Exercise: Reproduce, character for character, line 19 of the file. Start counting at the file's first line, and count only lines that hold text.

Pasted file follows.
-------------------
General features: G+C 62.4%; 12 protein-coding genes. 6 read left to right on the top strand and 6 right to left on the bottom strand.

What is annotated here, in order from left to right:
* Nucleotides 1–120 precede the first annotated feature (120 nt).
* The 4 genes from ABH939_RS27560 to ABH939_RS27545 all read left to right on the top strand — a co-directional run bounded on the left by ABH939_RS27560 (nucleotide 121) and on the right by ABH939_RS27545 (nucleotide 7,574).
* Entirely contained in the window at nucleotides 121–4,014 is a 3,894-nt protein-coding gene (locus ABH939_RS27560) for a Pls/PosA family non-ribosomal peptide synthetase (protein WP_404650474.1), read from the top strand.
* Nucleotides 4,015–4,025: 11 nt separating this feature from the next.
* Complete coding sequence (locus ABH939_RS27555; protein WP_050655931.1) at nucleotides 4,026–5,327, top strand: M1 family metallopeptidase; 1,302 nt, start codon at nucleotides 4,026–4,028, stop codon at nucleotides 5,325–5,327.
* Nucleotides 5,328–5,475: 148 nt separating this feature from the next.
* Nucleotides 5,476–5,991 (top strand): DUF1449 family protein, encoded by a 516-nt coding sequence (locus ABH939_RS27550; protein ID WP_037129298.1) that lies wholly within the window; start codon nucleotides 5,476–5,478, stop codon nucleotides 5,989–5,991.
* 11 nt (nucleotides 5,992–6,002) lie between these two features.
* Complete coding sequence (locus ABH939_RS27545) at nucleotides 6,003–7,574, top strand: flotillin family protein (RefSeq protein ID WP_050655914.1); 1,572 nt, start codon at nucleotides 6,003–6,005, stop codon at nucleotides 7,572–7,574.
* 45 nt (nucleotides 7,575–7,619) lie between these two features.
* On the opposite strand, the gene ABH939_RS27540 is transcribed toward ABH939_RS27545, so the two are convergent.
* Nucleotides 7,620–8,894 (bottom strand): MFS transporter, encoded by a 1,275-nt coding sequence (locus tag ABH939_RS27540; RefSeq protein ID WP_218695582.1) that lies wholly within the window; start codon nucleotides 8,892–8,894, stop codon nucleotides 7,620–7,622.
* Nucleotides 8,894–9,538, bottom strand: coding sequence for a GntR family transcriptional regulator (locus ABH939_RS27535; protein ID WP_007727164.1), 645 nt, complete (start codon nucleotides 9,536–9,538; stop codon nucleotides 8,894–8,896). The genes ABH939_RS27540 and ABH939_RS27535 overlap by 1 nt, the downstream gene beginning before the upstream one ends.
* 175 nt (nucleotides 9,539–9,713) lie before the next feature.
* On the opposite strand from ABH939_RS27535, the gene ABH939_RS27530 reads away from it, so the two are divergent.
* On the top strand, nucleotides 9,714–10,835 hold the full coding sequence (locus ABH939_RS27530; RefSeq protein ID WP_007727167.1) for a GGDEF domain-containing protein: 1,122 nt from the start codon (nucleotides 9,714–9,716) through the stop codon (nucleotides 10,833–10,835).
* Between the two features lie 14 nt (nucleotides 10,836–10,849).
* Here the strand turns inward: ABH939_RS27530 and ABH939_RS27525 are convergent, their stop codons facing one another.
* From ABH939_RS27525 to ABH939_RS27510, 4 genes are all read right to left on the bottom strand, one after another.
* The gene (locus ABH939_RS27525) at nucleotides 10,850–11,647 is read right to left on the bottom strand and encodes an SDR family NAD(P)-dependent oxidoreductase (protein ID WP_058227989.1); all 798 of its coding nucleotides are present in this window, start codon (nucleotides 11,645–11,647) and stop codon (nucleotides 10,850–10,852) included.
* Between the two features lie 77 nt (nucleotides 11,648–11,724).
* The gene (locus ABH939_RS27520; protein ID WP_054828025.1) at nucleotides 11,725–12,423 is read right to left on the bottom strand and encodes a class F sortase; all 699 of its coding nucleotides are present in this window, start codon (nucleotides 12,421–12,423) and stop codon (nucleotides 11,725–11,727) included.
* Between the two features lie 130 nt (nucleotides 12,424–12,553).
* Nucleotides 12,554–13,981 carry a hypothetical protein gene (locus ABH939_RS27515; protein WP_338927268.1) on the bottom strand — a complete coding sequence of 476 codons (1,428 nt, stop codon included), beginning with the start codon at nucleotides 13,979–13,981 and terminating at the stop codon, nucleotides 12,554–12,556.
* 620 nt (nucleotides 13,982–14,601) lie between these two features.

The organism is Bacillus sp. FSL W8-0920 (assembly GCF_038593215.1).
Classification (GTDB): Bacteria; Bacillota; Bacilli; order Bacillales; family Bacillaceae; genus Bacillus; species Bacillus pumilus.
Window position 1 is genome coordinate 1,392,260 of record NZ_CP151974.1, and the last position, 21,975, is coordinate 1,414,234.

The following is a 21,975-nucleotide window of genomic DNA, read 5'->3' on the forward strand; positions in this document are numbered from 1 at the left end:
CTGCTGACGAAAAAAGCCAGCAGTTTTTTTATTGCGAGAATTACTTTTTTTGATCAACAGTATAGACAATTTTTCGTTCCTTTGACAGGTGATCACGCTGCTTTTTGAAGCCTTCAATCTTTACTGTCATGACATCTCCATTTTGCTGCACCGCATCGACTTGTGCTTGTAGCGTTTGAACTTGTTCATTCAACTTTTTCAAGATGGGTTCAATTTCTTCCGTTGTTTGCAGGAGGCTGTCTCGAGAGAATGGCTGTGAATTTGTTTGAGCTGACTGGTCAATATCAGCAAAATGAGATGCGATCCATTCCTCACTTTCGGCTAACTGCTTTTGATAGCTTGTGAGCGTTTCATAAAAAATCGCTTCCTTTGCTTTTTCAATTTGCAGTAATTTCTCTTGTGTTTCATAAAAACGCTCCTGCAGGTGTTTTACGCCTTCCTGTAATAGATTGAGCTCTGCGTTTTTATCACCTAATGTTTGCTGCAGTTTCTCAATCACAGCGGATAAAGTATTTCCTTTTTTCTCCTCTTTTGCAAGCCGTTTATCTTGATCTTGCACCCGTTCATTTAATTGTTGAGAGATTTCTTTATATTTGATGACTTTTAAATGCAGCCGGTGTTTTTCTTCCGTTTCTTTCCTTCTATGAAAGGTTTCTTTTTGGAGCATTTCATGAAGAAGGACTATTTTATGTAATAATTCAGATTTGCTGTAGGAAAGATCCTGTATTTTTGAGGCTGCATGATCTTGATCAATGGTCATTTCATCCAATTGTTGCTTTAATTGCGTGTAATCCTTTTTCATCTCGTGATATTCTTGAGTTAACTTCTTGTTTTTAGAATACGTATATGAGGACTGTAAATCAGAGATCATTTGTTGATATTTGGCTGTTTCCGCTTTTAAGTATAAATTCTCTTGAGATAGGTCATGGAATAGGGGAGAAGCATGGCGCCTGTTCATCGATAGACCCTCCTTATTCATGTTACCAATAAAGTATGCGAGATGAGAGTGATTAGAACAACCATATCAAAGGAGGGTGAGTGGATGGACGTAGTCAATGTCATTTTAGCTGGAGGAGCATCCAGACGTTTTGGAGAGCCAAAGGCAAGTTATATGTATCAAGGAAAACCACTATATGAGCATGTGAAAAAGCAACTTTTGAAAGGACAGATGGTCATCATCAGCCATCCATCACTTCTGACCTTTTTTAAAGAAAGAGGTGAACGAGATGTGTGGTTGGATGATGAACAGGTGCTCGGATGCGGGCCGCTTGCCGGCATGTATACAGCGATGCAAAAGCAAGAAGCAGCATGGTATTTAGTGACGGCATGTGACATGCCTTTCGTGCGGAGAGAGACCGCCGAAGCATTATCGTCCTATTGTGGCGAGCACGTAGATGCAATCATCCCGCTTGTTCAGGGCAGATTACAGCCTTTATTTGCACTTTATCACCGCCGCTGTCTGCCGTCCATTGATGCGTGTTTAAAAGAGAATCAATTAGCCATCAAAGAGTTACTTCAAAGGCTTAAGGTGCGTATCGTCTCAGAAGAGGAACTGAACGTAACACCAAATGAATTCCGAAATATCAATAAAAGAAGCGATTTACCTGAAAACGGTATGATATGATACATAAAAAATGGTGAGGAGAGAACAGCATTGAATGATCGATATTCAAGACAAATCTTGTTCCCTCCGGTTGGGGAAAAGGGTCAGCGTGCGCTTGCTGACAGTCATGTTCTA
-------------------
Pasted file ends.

* Between the two features lie 14 nt (nucleotides 10,836–10,849).